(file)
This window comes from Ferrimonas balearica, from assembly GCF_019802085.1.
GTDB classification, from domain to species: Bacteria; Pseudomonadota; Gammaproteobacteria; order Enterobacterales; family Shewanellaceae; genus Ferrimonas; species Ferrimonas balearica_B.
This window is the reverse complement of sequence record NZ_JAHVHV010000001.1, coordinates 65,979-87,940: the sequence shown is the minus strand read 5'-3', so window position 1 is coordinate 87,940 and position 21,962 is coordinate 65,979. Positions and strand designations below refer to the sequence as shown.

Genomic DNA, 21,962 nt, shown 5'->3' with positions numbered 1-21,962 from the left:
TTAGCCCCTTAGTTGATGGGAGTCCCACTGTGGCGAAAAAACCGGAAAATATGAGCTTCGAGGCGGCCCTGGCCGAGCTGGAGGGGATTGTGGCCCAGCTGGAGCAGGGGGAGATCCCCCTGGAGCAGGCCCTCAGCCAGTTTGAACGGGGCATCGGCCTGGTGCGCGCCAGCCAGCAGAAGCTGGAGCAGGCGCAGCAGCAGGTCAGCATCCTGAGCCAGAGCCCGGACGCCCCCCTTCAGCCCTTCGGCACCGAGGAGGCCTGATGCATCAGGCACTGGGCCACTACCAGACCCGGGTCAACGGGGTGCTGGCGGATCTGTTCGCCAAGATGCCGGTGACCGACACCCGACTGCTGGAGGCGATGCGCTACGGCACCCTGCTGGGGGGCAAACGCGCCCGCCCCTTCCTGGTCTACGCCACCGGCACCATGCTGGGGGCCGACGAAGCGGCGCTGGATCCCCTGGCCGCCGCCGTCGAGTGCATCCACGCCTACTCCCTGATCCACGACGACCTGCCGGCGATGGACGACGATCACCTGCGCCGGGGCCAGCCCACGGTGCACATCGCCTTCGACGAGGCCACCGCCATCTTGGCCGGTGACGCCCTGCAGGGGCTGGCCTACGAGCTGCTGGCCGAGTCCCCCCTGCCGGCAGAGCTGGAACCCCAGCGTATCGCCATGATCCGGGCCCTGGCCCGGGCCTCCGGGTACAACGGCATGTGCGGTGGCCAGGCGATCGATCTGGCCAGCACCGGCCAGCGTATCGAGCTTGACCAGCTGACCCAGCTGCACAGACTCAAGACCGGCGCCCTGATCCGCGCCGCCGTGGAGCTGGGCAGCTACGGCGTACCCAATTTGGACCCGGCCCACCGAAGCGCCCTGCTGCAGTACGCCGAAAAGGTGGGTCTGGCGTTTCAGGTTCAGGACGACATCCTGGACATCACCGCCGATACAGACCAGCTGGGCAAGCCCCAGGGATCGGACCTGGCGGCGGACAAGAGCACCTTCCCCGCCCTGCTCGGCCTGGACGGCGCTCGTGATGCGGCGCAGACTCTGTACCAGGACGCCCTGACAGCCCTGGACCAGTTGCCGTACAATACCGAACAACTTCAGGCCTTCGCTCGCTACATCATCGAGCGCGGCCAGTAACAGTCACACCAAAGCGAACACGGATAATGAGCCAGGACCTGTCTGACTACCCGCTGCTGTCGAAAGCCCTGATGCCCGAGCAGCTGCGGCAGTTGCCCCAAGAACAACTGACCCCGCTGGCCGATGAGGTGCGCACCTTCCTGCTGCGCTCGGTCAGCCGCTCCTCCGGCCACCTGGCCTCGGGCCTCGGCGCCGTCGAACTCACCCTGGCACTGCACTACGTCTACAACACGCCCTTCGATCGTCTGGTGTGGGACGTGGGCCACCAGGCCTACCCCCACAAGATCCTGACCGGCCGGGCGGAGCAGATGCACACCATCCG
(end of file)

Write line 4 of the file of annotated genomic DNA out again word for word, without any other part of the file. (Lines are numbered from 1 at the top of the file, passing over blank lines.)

Genomic DNA, 21,962 nt, shown 5'->3' with positions numbered 1-21,962 from the left: